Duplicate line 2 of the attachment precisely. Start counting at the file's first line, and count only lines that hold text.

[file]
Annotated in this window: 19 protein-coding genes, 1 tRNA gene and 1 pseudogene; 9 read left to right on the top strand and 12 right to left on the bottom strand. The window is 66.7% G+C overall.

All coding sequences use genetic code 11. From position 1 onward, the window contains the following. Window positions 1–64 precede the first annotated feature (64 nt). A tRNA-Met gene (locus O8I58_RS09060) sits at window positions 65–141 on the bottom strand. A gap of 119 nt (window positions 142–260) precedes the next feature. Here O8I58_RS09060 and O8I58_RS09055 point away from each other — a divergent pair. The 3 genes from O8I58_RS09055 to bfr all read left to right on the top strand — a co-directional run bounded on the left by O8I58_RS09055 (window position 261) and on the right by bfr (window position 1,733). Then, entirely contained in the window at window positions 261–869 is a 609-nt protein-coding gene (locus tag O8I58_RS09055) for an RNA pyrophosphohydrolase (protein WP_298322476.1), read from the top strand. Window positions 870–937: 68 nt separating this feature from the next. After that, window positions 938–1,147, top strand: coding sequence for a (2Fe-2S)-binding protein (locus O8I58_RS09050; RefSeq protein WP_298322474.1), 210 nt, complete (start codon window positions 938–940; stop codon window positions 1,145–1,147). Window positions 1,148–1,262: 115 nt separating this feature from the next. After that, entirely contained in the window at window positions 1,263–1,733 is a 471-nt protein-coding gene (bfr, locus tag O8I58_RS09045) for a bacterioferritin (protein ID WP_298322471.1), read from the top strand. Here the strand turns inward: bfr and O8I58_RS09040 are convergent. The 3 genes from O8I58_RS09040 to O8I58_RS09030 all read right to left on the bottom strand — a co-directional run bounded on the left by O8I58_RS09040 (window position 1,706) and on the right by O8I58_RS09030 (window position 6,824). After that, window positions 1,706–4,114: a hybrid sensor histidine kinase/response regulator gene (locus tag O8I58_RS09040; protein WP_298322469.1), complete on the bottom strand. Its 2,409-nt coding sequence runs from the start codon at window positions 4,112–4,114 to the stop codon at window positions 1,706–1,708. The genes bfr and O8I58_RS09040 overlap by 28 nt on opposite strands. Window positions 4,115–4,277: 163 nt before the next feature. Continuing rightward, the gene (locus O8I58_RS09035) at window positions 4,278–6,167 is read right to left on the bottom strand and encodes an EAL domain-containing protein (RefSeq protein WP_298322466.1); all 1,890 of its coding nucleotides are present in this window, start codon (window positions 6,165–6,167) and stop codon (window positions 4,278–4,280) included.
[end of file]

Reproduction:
All coding sequences use genetic code 11. From position 1 onward, the window contains the following. Window positions 1–64 precede the first annotated feature (64 nt). A tRNA-Met gene (locus O8I58_RS09060) sits at window positions 65–141 on the bottom strand. A gap of 119 nt (window positions 142–260) precedes the next feature. Here O8I58_RS09060 and O8I58_RS09055 point away from each other — a divergent pair. The 3 genes from O8I58_RS09055 to bfr all read left to right on the top strand — a co-directional run bounded on the left by O8I58_RS09055 (window position 261) and on the right by bfr (window position 1,733). Then, entirely contained in the window at window positions 261–869 is a 609-nt protein-coding gene (locus tag O8I58_RS09055) for an RNA pyrophosphohydrolase (protein WP_298322476.1), read from the top strand. Window positions 870–937: 68 nt separating this feature from the next. After that, window positions 938–1,147, top strand: coding sequence for a (2Fe-2S)-binding protein (locus O8I58_RS09050; RefSeq protein WP_298322474.1), 210 nt, complete (start codon window positions 938–940; stop codon window positions 1,145–1,147). Window positions 1,148–1,262: 115 nt separating this feature from the next. After that, entirely contained in the window at window positions 1,263–1,733 is a 471-nt protein-coding gene (bfr, locus tag O8I58_RS09045) for a bacterioferritin (protein ID WP_298322471.1), read from the top strand. Here the strand turns inward: bfr and O8I58_RS09040 are convergent. The 3 genes from O8I58_RS09040 to O8I58_RS09030 all read right to left on the bottom strand — a co-directional run bounded on the left by O8I58_RS09040 (window position 1,706) and on the right by O8I58_RS09030 (window position 6,824). After that, window positions 1,706–4,114: a hybrid sensor histidine kinase/response regulator gene (locus tag O8I58_RS09040; protein WP_298322469.1), complete on the bottom strand. Its 2,409-nt coding sequence runs from the start codon at window positions 4,112–4,114 to the stop codon at window positions 1,706–1,708. The genes bfr and O8I58_RS09040 overlap by 28 nt on opposite strands. Window positions 4,115–4,277: 163 nt before the next feature. Continuing rightward, the gene (locus O8I58_RS09035) at window positions 4,278–6,167 is read right to left on the bottom strand and encodes an EAL domain-containing protein (RefSeq protein WP_298322466.1); all 1,890 of its coding nucleotides are present in this window, start codon (window positions 6,165–6,167) and stop codon (window positions 4,278–4,280) included.